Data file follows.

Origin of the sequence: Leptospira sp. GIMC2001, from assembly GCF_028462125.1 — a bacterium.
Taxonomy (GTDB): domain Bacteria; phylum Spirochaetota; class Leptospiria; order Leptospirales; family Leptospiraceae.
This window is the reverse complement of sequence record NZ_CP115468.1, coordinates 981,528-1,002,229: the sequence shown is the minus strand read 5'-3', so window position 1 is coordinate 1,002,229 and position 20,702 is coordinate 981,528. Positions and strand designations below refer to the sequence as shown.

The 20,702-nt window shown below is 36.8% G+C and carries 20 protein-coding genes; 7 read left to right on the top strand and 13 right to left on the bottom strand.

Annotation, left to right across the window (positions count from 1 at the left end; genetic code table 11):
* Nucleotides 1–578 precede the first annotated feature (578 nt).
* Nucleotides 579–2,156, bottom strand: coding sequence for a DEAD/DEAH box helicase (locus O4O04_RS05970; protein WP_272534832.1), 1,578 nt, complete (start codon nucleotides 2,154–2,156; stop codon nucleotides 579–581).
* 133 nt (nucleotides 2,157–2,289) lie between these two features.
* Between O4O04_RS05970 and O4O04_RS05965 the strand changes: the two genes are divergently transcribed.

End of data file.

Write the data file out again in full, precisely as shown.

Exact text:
Origin of the sequence: Leptospira sp. GIMC2001, from assembly GCF_028462125.1 — a bacterium.
Taxonomy (GTDB): domain Bacteria; phylum Spirochaetota; class Leptospiria; order Leptospirales; family Leptospiraceae.
This window is the reverse complement of sequence record NZ_CP115468.1, coordinates 981,528-1,002,229: the sequence shown is the minus strand read 5'-3', so window position 1 is coordinate 1,002,229 and position 20,702 is coordinate 981,528. Positions and strand designations below refer to the sequence as shown.

The 20,702-nt window shown below is 36.8% G+C and carries 20 protein-coding genes; 7 read left to right on the top strand and 13 right to left on the bottom strand.

Annotation, left to right across the window (positions count from 1 at the left end; genetic code table 11):
* Nucleotides 1–578 precede the first annotated feature (578 nt).
* Nucleotides 579–2,156, bottom strand: coding sequence for a DEAD/DEAH box helicase (locus O4O04_RS05970; protein WP_272534832.1), 1,578 nt, complete (start codon nucleotides 2,154–2,156; stop codon nucleotides 579–581).
* 133 nt (nucleotides 2,157–2,289) lie between these two features.
* Between O4O04_RS05970 and O4O04_RS05965 the strand changes: the two genes are divergently transcribed.